I wanted to have a wide-angle instant camera and this seemed like one way to go about that. A few years back I received this lens and shutter and had paid very little for the Polaroid camera. The first thing I did was to remove the lens, shutter and all the electronics from the existing camera and make small modifications to fit the new one (There are still some cosmetic changes to be made). The lens has 6 elements and is designed to cover an image of 65mm x 95mm with some shifting. Fortunately Fuji FP100c’s image area is 73mm x 95mm. It does however result in vignetting when used wide open. The lens has a field of view of 80 degrees which equates to about 25mm on 35mm film that is pretty wide for a Polaroid.
The registration distance is different for the new lens so I needed to figure out a different method of focusing. I found that as part of the collapsing mechanism I was able to add what amounts to a measuring stick with marks for important distances. This ‘Stick’ slides in and out as the lens is moved back and forth. In order to calibrate this I cut drafting applique and put it in an old film holder so that it was at the same location in the camera as the film would be. I then measured the distance for different points where that image was in focus and marked them on the ‘stick’.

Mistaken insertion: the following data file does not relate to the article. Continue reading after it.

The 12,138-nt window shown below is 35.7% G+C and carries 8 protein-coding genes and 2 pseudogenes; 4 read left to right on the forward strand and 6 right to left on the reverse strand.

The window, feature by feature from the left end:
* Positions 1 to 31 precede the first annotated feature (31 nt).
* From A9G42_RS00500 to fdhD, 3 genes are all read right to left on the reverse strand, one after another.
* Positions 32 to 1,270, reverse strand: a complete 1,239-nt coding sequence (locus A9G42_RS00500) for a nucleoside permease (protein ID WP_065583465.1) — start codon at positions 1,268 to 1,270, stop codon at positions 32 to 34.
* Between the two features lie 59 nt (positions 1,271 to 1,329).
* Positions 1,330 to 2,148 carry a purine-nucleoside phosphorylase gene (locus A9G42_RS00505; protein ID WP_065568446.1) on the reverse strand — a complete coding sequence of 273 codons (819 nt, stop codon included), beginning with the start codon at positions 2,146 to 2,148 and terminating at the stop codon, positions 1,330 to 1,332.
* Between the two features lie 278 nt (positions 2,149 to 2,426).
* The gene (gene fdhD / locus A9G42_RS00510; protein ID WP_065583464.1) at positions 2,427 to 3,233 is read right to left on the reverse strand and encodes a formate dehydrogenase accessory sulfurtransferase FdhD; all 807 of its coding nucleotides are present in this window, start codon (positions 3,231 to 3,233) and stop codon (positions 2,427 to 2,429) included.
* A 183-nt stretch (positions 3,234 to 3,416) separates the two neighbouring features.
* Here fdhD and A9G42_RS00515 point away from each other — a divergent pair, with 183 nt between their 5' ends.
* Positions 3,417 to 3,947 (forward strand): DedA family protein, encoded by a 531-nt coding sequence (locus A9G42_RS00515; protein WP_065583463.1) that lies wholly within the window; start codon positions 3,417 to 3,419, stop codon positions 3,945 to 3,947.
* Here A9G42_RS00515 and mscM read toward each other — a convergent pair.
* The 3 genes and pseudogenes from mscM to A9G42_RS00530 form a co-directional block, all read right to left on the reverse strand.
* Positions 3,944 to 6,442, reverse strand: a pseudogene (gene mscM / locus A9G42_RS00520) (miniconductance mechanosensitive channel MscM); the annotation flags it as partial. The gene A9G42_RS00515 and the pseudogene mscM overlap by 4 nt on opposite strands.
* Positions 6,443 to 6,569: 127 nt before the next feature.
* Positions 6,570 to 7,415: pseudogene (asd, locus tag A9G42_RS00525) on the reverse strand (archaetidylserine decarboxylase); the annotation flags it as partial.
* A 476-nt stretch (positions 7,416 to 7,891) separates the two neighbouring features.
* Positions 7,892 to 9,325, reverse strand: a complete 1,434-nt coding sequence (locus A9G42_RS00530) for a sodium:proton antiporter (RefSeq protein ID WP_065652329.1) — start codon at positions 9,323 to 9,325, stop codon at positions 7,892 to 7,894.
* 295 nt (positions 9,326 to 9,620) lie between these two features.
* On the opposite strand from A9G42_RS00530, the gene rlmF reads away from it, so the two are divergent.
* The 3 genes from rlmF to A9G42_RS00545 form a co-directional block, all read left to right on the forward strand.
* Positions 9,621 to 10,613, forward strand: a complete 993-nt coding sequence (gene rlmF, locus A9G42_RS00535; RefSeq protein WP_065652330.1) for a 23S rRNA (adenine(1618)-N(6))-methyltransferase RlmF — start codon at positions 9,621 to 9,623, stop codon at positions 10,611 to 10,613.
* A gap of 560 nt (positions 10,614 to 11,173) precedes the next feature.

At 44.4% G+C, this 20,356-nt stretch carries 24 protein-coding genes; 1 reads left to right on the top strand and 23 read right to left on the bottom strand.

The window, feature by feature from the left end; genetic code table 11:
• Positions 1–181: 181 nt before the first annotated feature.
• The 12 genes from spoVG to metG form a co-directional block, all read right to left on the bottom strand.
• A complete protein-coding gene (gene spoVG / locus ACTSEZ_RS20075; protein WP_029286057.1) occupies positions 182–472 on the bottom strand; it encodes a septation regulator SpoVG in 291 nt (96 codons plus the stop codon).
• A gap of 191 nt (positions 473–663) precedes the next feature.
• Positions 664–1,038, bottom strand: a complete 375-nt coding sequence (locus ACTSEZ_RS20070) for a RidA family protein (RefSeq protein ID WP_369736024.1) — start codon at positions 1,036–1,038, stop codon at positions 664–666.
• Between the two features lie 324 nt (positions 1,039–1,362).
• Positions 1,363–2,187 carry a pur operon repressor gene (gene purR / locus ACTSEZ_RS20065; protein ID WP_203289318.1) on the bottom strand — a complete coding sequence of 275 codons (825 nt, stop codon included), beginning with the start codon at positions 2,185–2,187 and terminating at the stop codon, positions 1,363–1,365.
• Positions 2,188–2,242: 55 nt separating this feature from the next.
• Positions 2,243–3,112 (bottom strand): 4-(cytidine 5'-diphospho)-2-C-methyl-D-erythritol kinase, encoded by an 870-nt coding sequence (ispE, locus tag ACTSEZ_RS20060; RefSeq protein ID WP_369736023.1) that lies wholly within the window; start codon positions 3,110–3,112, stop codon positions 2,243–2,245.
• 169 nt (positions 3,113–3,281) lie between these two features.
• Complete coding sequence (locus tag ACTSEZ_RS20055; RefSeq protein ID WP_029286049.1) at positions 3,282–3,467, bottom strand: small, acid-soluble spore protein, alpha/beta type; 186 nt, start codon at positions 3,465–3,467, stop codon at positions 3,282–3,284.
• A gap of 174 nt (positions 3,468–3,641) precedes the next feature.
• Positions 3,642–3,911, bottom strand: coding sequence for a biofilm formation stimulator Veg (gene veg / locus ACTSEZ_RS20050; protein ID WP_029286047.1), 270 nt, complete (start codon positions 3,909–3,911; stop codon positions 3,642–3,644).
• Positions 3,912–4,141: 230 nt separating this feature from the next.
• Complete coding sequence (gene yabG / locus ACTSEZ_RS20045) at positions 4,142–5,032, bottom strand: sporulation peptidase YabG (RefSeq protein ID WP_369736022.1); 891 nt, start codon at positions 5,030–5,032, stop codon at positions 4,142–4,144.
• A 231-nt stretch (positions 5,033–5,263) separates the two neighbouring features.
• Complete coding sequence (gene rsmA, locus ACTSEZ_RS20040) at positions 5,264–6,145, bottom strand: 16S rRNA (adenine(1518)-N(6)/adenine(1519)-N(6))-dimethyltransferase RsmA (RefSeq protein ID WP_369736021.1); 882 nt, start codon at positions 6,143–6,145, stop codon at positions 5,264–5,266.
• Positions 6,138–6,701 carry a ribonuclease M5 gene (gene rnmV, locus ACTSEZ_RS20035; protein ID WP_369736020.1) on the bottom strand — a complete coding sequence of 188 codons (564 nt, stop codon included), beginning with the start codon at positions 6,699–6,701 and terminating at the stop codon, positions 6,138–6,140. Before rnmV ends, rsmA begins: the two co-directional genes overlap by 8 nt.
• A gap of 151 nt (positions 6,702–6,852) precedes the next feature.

The new focusing allows for close focusing all the way to 5″ however going the other way once you focus past 3 feet it becomes difficult to make changes as the differences become very slight. However with such a wide lens it’s not really a problem with whats in focus extending from very near to infinity focus.
The lack of a tripod mount is probably the largest problem I have and will look to address as I make improvements. Having to hold the camera while also focusing by pulling the lens in and out and tripping the shutter is a little too cumbersome. Here are the first four sample images from my new Frankenroid.
I received a Polaroid 430 Land camera as a kind gift and was surprised to find it still contained a few unexposed film frames. My Expectations of any of it still working were very low so I was surprised when I could discern an image with the first exposure. The next one didn’t work out as well as the chemicals werent distributed by the rollers. What you see here is the final frame, the colour has completely changed with age, but any picture is better than no picture I always say (right now for the first time).
Here is a digital image I’ve edited (as best as I could) to look like a Polacolor. Yah I didn’t think so either.